Copperhead, by Tina Connolly

Review copy provided by Tor.

The first book in this series, Ironskin, was a fairly close Jane Eyre recasting. If Copperhead is an equally close retelling of anything, I’ve missed it. It’s temporally a fairly close sequel but in structural terms not at all close–the main character changes from Jane to her younger sister Helen, and I think it could be read on its own fairly easily.

The main problem I had with Copperhead is that it’s in a clearly alternate universe, but I wasn’t clear how alternate–so how much it was supposed to refer to the Civil War Copperheads was not clear to me for most of the beginning of the book. And frankly they strike me as a pretty important historical element, so the fact that ultimately they don’t have much in common with the Copperhead movement in this book was not in general a plus.

However, I really liked the shift to seeing from Helen’s point of view–rather similar to the most recent Mary Robinette Kowal book, Without a Summer, which, while it did not shift viewpoint character, did give a far more nuanced and interesting picture of the beautiful and flighty younger sister character. Helen found ways to make a difference–even in the resolution of the book–that were true to her personality and skill set, rather than having to become a more standard-issue fantasy heroine in order to make her mark. The fact that she, for example, paid closer attention to the lives of the servants than many heroines seemed of a piece with both her past and her personality. And the gigantic funnely fey-related machine…was both fascinating in its inception and in its climax. And that’s all I can really say there without spoilers. But the endings all did feel earned, I can say that much, whether they fit the standard mold or less so.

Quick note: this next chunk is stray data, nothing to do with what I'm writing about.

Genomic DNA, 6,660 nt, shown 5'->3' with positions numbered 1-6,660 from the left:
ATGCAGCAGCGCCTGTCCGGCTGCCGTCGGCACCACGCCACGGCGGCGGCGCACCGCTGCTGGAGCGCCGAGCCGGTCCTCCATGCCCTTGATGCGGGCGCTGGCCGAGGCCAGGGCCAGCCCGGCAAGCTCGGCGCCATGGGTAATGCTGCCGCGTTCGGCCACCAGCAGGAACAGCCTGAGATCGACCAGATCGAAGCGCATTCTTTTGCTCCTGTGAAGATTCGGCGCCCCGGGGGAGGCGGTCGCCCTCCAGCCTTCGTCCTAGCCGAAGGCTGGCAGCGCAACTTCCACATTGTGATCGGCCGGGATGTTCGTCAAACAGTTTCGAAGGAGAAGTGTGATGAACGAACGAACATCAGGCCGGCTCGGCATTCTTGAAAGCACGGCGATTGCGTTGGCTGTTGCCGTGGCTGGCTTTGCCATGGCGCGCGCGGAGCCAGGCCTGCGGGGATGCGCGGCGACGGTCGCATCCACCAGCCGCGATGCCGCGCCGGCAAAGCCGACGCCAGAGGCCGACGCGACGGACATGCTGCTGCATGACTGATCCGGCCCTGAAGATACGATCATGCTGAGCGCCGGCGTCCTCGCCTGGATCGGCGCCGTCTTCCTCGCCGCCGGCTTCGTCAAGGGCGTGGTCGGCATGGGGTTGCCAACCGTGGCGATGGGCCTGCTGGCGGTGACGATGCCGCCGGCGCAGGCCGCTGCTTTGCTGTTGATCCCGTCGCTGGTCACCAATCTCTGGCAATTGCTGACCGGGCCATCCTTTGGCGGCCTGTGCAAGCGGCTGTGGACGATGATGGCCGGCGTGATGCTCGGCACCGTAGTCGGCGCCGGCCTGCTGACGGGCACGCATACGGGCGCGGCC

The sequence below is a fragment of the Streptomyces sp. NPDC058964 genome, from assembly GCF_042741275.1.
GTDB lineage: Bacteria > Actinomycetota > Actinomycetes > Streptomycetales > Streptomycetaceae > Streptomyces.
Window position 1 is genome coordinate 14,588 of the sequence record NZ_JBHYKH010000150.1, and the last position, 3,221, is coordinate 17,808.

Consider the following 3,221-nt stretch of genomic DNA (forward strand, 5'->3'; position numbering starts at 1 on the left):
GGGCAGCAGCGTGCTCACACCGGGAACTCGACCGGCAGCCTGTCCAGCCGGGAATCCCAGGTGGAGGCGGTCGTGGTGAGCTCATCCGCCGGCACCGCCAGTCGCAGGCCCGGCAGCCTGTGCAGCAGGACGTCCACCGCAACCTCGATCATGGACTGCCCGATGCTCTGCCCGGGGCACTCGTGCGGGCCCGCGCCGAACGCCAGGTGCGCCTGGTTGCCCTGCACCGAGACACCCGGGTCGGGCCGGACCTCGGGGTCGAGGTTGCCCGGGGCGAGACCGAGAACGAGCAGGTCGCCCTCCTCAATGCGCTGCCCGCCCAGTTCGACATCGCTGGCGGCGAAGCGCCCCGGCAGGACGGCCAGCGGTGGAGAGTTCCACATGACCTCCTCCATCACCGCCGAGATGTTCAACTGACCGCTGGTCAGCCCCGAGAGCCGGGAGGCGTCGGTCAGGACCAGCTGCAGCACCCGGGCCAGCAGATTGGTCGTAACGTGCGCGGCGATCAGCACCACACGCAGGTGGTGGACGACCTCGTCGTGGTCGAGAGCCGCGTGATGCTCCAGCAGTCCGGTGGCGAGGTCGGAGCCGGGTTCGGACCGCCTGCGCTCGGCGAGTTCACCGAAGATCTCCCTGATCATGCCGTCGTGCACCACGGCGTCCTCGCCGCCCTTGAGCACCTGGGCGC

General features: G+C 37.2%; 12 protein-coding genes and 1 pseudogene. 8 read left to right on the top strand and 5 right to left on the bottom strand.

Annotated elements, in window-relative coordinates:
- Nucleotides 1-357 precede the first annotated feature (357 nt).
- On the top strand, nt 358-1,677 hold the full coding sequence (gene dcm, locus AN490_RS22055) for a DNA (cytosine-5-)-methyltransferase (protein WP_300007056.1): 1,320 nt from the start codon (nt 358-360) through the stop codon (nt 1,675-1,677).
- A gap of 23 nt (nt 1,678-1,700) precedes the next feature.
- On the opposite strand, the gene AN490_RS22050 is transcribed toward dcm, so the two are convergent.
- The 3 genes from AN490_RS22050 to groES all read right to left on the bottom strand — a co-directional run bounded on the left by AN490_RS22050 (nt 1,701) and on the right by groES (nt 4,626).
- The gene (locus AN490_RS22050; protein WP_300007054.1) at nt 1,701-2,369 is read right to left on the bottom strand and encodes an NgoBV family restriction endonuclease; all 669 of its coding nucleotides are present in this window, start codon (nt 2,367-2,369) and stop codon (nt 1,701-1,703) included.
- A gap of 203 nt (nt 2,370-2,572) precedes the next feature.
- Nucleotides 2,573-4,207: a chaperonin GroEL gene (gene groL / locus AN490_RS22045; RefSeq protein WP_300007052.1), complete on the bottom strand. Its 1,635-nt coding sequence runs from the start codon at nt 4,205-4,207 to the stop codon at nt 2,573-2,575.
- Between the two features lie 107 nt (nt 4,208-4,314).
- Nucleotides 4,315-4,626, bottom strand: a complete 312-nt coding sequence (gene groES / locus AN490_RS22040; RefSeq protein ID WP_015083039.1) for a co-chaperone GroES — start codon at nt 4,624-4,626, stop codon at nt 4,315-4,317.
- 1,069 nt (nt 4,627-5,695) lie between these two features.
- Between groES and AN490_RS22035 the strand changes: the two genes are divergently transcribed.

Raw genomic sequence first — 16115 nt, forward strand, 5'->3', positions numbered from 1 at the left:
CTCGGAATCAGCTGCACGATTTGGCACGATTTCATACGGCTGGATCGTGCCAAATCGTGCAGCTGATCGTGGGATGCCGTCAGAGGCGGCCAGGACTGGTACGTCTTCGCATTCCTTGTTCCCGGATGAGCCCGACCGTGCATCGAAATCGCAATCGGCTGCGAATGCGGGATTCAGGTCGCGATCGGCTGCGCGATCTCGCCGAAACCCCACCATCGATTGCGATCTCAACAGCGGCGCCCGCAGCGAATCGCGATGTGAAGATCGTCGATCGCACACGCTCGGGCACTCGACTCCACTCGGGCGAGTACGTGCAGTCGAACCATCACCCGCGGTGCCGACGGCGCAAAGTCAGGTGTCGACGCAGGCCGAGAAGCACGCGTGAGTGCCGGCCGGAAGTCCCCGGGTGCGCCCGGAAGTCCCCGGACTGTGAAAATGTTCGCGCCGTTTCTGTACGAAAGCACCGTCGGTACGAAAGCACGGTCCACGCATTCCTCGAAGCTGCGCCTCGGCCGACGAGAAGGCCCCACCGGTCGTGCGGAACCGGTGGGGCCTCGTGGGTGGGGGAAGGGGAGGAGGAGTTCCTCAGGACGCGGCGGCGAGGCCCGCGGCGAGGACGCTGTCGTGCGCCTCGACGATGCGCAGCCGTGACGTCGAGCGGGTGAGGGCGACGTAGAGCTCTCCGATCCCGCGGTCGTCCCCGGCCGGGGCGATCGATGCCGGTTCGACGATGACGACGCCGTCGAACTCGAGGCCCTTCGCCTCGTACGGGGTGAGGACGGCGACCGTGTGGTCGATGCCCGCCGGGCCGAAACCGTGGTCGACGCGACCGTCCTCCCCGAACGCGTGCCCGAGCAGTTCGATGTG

Books read, late June

Leigh Bardugo, Siege and Storm. Too much boyfriend, not enough sea serpent. (Seriously not enough sea serpent. Even if you have more patience for teenage relationship dynamics than I do. Sea serpents! They’re awesome! Not to be squandered!) I will still go on and read the sequel, but the balance of elements is not really what I would prefer.

Alfred Duclos DeCelles, The ‘Patriotes’ of ’37. Kindle. Random Canadian history, filling in the gaps. Various placenames in Montreal now have additional reference points for me.

R. Austin Freeman, The Case of the White Footprints. Kindle. Old mystery. I did not see some elements of this coming because, “Hey, I bet this will have random racial implications!” was just not something I thought of. It was not quite as jarring as running into Josephine Tey using ethnic language, but it was pretty jarring. However, it seemed more like an artifact of his time than the constant essential fact of Freeman, so I will probably try some other stuff when I’m in the mood for old mysteries and free is the right price.